California: the State of Salmon
Even if the levees are torn down, chinook restoration faces walls.
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California, land of almonds, avocados, and Arnold. But beyond its famous edibles and a celebrity governor, California, like its Pacific Northwest neighbors, is also a salmon state. At least, it will be again if salmon advocates have their way.
In the state’s Central Valley, researchers Jacob Katz and Carson Jeffres have spent the past seven winters along the Sacramento River. They have slogged through muddy fields and marshes, netted fish, tagged some with tracking devices, and released them into the water. Katz is a biologist with the nonprofit organization California Trout, and Jeffres is an ecologist with the University of California, Davis. The duo has been gathering evidence to rationalize making a fundamental change to California cropland.
They believe that by carving notches into several key levees and allowing the Sacramento River to routinely flood the surrounding farmland, they can re-create essential natural habitat for the river’s wild chinook salmon, which have plunged from historical levels. Biologists believe between one and two million adult chinook once spawned every year in the Sacramento and San Joaquin Rivers, which merge several kilometers inland of San Francisco. Dams and levees, which channel rivers and prevent natural flooding cycles, and diversion of rivers into farmland, have drastically reduced the chinook population. Today’s spawning returns number several hundred thousand at best. But Katz and Jeffres believe restoring the Central Valley’s floodplains will bring back the fish.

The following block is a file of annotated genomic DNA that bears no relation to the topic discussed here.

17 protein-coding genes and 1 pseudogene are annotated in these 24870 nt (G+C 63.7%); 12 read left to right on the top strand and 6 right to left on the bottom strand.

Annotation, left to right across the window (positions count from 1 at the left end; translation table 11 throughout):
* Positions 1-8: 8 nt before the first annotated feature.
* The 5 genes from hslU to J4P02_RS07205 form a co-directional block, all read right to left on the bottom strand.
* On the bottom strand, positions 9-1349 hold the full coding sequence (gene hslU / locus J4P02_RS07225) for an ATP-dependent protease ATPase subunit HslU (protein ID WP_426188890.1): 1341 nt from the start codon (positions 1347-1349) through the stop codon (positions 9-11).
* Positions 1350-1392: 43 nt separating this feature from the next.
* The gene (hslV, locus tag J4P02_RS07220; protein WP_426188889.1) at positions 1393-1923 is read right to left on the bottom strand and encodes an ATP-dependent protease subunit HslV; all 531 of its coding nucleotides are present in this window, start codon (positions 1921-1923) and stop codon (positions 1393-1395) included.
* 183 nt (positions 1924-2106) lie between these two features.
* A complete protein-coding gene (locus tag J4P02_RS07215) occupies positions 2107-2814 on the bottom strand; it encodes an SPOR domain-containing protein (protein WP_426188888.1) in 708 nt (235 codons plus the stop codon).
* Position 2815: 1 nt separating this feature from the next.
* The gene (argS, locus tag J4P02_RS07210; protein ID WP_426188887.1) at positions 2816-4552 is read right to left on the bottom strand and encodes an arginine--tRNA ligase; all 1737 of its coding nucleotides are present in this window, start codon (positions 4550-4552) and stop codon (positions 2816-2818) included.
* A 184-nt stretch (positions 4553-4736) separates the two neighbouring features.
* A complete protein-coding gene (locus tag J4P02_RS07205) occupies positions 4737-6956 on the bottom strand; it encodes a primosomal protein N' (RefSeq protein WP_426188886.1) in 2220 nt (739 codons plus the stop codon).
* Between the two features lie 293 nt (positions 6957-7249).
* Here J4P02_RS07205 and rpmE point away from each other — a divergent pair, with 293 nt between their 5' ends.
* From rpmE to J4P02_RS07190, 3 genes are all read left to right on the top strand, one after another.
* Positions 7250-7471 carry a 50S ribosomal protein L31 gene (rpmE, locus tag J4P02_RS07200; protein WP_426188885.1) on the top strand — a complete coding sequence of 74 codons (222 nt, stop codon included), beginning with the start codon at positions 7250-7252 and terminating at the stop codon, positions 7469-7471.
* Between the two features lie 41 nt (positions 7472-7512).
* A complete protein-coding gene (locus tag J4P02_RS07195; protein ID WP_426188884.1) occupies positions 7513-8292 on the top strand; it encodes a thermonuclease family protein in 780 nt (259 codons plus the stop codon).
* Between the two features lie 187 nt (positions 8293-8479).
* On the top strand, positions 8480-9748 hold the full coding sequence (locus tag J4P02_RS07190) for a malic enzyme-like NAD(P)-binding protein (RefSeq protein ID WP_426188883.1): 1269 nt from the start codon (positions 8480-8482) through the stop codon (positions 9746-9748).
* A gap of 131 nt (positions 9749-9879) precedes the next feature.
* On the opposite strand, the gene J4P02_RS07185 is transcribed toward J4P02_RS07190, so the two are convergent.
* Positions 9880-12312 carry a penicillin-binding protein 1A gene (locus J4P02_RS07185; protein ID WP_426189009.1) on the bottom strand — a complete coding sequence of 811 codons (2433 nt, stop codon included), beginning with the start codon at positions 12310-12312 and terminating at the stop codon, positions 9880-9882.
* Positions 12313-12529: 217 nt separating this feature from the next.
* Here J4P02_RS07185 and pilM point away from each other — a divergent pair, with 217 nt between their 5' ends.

Through several years of research, the pair has found that cropland inundated for just a few weeks with river water becomes ideal habitat for juvenile salmon. As Katz describes it, large areas covered with shallow water function like a solar panel: sunlight hits the water, which then explodes with phytoplankton and invertebrate life. Finger-sized fish migrating toward the sea feast and grow fat on such floodplains. They also find refuge from predators, and their odds of reaching salt water improve, Katz says. “We lose this when we confine rivers between levees.”
Employing agricultural land as habitat represents a critical conservation challenge of the 21st century. “Integrating the human footprint with functioning ecosystems is how we have to move forward,” Jeffres says.
It sounds like a progressive, ecologically sound habitat restoration story, backed by organizations that can make it happen.
But there is a fundamental flaw in the plan: hatchery fish. A half-dozen Central Valley hatcheries capture adult chinook that have returned to the river system to spawn and manually combine their eggs and sperm in trays. Each year, these facilities release about 30 million young salmon into the wild, often trucking them to the ocean to boost their odds of survival.
It’s been a lifeline for California’s salmon fishery. But while hatcheries seem to be a fix in the short run, biologists warn they’re affecting the entire salmon population in profound ways. The underlying problem with hatcheries is that they have genetically altered salmon by rearing them, if only briefly, in an environment lacking natural selection forces.
“This basically creates a domesticated animal adapted to living in artificial environments, but not in the wild,” says fish biologist Peter Moyle at the University of California, Davis.